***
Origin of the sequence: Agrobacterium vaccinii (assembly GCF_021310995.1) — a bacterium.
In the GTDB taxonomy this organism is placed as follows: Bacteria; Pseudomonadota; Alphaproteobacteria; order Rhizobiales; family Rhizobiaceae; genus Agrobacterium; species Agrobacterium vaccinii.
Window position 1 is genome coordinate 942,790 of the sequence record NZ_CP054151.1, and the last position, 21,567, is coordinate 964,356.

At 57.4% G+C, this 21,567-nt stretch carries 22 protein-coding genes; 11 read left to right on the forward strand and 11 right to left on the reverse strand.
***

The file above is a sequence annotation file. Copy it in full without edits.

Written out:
Origin of the sequence: Agrobacterium vaccinii (assembly GCF_021310995.1) — a bacterium.
In the GTDB taxonomy this organism is placed as follows: Bacteria; Pseudomonadota; Alphaproteobacteria; order Rhizobiales; family Rhizobiaceae; genus Agrobacterium; species Agrobacterium vaccinii.
Window position 1 is genome coordinate 942,790 of the sequence record NZ_CP054151.1, and the last position, 21,567, is coordinate 964,356.

At 57.4% G+C, this 21,567-nt stretch carries 22 protein-coding genes; 11 read left to right on the forward strand and 11 right to left on the reverse strand.